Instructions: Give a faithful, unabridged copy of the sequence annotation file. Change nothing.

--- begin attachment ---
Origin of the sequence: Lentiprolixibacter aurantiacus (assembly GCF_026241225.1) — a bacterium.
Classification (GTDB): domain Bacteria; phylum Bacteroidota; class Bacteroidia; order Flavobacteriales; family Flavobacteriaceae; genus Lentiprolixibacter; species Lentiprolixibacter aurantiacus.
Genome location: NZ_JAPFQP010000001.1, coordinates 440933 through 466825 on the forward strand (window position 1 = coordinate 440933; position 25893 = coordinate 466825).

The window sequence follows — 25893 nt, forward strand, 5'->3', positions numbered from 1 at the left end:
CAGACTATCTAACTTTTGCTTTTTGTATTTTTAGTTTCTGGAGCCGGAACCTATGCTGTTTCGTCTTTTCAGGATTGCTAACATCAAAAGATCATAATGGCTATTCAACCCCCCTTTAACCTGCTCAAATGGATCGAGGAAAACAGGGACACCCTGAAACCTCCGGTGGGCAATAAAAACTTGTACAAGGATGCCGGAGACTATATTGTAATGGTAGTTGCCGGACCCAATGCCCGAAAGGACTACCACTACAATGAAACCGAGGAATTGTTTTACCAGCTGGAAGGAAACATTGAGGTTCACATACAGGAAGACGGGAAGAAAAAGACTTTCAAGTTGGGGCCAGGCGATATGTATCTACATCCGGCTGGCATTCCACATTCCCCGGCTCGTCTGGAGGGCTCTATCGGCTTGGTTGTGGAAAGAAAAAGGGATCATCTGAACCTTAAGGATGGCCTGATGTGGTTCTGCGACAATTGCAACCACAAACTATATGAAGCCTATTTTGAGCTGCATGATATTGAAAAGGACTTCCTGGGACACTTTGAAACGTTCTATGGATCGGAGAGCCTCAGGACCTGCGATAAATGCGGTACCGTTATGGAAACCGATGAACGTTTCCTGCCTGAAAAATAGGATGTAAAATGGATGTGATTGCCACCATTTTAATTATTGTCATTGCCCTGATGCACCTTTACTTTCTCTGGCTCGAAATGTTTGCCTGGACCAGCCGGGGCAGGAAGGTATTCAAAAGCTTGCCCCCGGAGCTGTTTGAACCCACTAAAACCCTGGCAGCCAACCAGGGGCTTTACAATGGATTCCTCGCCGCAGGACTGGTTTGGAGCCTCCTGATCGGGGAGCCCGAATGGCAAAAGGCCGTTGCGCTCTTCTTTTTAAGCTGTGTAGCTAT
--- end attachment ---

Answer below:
Origin of the sequence: Lentiprolixibacter aurantiacus (assembly GCF_026241225.1) — a bacterium.
Classification (GTDB): domain Bacteria; phylum Bacteroidota; class Bacteroidia; order Flavobacteriales; family Flavobacteriaceae; genus Lentiprolixibacter; species Lentiprolixibacter aurantiacus.
Genome location: NZ_JAPFQP010000001.1, coordinates 440933 through 466825 on the forward strand (window position 1 = coordinate 440933; position 25893 = coordinate 466825).

The window sequence follows — 25893 nt, forward strand, 5'->3', positions numbered from 1 at the left end:
CAGACTATCTAACTTTTGCTTTTTGTATTTTTAGTTTCTGGAGCCGGAACCTATGCTGTTTCGTCTTTTCAGGATTGCTAACATCAAAAGATCATAATGGCTATTCAACCCCCCTTTAACCTGCTCAAATGGATCGAGGAAAACAGGGACACCCTGAAACCTCCGGTGGGCAATAAAAACTTGTACAAGGATGCCGGAGACTATATTGTAATGGTAGTTGCCGGACCCAATGCCCGAAAGGACTACCACTACAATGAAACCGAGGAATTGTTTTACCAGCTGGAAGGAAACATTGAGGTTCACATACAGGAAGACGGGAAGAAAAAGACTTTCAAGTTGGGGCCAGGCGATATGTATCTACATCCGGCTGGCATTCCACATTCCCCGGCTCGTCTGGAGGGCTCTATCGGCTTGGTTGTGGAAAGAAAAAGGGATCATCTGAACCTTAAGGATGGCCTGATGTGGTTCTGCGACAATTGCAACCACAAACTATATGAAGCCTATTTTGAGCTGCATGATATTGAAAAGGACTTCCTGGGACACTTTGAAACGTTCTATGGATCGGAGAGCCTCAGGACCTGCGATAAATGCGGTACCGTTATGGAAACCGATGAACGTTTCCTGCCTGAAAAATAGGATGTAAAATGGATGTGATTGCCACCATTTTAATTATTGTCATTGCCCTGATGCACCTTTACTTTCTCTGGCTCGAAATGTTTGCCTGGACCAGCCGGGGCAGGAAGGTATTCAAAAGCTTGCCCCCGGAGCTGTTTGAACCCACTAAAACCCTGGCAGCCAACCAGGGGCTTTACAATGGATTCCTCGCCGCAGGACTGGTTTGGAGCCTCCTGATCGGGGAGCCCGAATGGCAAAAGGCCGTTGCGCTCTTCTTTTTAAGCTGTGTAGCTAT